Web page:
July 19, 2005 2:40 PM PDT

Yahoo profit rises, but revenue falls short

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Internet bellwether Yahoo on Tuesday posted a higher second-quarter profit on continued strong advertising, but revenue fell short of analysts' expectations, sending shares lower in after-hours trading.

For the period ended June 30, the company posted a net income of $754.7 million, or 51 cents a share, excluding traffic acquisition costs. Minus $563 million from the sale of an investment that Yahoo executives declined to specify, the company reported 13 cents a share, in line with analyst estimates and 5 cents above last year.

Sunnyvale, Calif.-based Yahoo posted revenue of $1.25 billion, a 51 percent increase over the $832.3 million it reported a year ago. Excluding fees paid to marketing partners, the company posted revenue of $875.1 million. Analysts had expected the company to post revenue of $882.7 million, according to a survey by Thomson Financial.

The company forecasted second-quarter revenue of $855 million to $859 million when it posted its first-quarter results in April.

Yahoo shares closed up 3 percent at $37.73 before the announcement. But shares were down 10 percent in after-hours trading to $33.94 per share.

Looking forward, Yahoo forecasted revenue, excluding traffic acquisition costs, of $880 million to $930 million for the third quarter and of $3.6 billion to $3.7 billion for the year end.

The third quarter tends to be slower for marketing, but typically rebounds in the fourth quarter, executives said on a conference call.

Yahoo plans to improve its search advertising technologies, offer new contextual-targeted opportunities, expand overseas and make acquisitions as needed, said Chief Executive Terry Semel.

Yahoo specializes in search advertising and brand advertising, including partnerships with major companies, movie studios and other advertisers that buy big banner ads. Yahoo's main rival, Google, relies on search advertising.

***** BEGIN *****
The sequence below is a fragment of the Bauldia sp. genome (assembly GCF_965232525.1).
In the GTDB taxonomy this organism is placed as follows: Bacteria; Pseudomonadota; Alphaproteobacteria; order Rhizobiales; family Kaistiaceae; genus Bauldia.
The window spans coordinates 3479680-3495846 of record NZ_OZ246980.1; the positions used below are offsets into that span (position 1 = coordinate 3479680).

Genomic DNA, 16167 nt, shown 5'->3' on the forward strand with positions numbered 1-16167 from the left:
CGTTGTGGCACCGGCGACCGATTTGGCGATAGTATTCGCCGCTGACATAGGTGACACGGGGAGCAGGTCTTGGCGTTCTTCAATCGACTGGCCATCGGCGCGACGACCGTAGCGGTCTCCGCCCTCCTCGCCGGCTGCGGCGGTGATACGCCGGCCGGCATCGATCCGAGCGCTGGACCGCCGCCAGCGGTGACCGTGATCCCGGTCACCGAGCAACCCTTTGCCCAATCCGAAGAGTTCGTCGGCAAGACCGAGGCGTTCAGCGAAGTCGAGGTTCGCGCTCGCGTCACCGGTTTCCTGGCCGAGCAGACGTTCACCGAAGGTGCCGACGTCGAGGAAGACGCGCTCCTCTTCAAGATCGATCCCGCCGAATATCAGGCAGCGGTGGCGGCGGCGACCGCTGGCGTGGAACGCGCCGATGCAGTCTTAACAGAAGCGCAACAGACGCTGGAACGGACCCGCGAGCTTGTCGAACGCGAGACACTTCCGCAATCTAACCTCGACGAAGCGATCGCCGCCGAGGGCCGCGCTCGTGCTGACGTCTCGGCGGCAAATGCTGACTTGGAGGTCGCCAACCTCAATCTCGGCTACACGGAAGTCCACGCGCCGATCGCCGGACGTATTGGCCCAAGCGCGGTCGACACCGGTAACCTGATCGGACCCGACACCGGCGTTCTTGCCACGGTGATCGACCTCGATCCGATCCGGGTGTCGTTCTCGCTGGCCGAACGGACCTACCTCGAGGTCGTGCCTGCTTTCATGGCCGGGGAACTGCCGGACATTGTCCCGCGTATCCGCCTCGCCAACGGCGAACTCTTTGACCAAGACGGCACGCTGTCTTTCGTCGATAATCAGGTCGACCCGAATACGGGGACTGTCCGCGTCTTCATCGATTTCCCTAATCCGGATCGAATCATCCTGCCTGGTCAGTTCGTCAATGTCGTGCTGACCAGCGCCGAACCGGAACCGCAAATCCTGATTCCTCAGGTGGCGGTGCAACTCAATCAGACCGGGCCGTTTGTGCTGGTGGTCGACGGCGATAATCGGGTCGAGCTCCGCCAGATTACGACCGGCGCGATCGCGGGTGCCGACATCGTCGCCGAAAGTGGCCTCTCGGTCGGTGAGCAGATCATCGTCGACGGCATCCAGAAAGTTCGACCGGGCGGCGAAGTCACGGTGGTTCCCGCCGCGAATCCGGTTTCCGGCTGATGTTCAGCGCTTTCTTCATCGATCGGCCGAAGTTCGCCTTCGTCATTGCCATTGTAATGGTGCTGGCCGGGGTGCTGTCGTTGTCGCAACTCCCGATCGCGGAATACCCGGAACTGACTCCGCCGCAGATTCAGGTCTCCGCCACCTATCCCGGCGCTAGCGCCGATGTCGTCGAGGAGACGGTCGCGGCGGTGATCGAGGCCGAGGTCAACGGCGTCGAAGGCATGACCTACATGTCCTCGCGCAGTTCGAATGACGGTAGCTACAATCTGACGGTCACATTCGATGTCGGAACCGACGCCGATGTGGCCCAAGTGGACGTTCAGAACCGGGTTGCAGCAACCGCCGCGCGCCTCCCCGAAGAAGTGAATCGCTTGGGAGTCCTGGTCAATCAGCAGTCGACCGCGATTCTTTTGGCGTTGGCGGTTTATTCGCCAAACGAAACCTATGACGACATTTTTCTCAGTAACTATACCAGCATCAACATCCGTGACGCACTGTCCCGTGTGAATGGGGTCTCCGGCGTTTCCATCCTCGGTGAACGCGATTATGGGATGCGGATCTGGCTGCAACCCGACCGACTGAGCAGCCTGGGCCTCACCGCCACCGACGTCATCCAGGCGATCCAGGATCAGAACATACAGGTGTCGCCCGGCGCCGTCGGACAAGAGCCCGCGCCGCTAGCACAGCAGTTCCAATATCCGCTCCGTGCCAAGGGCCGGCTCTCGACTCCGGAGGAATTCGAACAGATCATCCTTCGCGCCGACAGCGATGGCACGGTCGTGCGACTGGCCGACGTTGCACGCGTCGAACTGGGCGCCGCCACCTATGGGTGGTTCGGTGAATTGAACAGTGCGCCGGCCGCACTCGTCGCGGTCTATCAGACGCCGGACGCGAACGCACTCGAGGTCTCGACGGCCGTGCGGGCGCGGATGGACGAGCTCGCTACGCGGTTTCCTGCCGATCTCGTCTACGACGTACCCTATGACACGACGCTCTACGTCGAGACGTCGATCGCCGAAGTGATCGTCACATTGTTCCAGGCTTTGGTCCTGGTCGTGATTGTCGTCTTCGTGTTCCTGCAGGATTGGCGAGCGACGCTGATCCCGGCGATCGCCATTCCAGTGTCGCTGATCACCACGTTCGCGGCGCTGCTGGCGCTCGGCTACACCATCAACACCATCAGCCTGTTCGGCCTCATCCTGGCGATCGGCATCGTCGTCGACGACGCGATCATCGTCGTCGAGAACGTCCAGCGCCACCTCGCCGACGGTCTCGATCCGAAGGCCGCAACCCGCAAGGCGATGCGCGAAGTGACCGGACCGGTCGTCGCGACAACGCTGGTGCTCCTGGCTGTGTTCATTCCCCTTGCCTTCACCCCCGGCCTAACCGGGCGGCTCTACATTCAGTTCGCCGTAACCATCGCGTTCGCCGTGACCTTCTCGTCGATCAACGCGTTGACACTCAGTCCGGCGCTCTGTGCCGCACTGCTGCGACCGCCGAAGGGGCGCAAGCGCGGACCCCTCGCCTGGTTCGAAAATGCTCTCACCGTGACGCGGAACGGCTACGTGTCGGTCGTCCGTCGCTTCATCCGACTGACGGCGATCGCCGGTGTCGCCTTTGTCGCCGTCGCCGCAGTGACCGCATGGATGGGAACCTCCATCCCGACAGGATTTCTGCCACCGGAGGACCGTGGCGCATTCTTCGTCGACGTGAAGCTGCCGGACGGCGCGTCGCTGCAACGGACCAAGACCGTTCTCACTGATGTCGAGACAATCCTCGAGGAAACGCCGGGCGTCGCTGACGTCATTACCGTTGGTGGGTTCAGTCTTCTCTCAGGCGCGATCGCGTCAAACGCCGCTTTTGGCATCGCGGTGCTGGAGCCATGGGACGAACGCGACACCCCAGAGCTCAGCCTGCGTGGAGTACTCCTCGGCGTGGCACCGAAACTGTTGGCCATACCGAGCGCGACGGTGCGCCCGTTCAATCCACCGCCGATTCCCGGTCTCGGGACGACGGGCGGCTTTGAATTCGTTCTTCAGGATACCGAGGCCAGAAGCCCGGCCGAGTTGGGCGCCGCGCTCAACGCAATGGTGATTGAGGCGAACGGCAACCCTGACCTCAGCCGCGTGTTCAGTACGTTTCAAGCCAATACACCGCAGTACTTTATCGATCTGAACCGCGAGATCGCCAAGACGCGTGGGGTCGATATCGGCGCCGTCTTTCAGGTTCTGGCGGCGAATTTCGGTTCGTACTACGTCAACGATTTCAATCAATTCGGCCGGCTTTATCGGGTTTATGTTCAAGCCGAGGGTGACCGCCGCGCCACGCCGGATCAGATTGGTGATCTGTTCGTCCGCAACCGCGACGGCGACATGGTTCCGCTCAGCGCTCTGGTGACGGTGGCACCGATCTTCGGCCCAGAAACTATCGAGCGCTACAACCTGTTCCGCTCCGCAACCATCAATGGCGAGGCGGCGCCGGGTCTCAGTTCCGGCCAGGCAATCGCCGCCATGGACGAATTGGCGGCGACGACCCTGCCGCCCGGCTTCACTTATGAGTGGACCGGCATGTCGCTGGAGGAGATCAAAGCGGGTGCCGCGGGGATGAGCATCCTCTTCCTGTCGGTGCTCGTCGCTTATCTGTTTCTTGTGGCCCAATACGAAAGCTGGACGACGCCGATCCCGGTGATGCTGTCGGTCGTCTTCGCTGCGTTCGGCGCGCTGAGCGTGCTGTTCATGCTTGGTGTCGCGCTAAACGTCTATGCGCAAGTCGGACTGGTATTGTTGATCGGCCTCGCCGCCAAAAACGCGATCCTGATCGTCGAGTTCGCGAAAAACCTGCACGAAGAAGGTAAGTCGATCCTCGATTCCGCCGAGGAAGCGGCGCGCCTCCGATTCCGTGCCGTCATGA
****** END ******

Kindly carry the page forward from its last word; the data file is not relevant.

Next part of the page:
Yahoo gets the majority of its revenue from advertising, which includes brand ads, paid search and rich media.

"The market will see this somewhat as a miss," said David Edwards, an analyst at American Technology Research. Revenue was lower than estimates and guidance "moved only slightly up if you look at the midpoint, still below the consensus," he said.

Edwards said Yahoo's growth in subscribers in its fee-based services business, including its partnership with SBC Communications and its enhanced Web services offerings, is a good indicator of the company's diversification capabilities.

Yahoo was ranked as the No. 1 brand online during June, attracting 99.1 million U.S. unique visitors, according to Nielsen/NetRatings. Nine Yahoo services and Web sites, including Mail, News, Local, Finance, Photos and the portal, were ranked No. 1 in their categories, the report said.

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I'll never understand...
...Analyst and stock market people. The company beat it's own revenue forecast, met profit forecast which was an increase from last quarter, yet your stock went down because they didn't meet the analyst revenue forcecast? Isn't meeting the profit projection at a lower revenue a good thing? Meaning the break even point is lower than analyst expect? Anyway...
Posted by nmcphers (261 comments )
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